When painting your home, take cues from color psychology

Color: Blue
Blue, which often ranks at the top of surveys exploring “favorite” colors, has been shown to slow pulse rate and lower body temperature.

The implications for interior painting: blue is a terrific color choice for bedrooms, according to Zimmer. But since blue works as an appetite suppressant — perhaps because there are few blue foods — it is not the best option for a dining room … unless you’re on a diet.

  • Ceiling: soft shades are cool and heavenly, dark hues give the illusion of the ceiling advancing.
  • Walls: pale to mid-tone shades are soothing, darker hues provide a dramatic backdrop.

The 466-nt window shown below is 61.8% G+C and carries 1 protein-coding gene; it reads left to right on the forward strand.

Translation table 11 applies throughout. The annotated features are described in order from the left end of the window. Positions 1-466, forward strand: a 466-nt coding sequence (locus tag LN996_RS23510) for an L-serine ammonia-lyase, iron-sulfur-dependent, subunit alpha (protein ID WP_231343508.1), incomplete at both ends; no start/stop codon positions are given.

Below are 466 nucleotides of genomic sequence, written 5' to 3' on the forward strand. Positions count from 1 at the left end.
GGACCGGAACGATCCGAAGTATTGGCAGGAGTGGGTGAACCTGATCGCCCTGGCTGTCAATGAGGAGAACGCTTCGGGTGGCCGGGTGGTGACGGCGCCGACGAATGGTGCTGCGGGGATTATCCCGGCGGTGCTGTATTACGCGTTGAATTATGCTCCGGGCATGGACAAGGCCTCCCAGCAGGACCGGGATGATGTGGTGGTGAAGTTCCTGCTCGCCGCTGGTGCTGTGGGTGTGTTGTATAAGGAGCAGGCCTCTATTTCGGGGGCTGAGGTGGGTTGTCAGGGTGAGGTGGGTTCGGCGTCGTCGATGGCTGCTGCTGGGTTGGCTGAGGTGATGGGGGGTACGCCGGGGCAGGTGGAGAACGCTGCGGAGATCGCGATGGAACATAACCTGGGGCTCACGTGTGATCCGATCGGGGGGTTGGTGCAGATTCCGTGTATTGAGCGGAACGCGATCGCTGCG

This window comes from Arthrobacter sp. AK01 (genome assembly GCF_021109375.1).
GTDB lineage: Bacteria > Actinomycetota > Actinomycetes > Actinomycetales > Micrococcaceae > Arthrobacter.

• Floors: movement (darker hues) to effortless movement (lighter hues).

Blue has a tendency to be cold and bleak if applied to large areas. Medium or deep tones are appropriate in incidental areas. Pale blue is refracted sharply by the lens of the eye, therefore it tends to cast a haze over details and objects in the environment.

Blue bedroom photo courtesy of The Paint Quality Institute
Blue bedroom photo courtesy of The Paint Quality Institute
Color psychology: red | pink | orange | yellow | green | blue | purple | black | white | grey | brown


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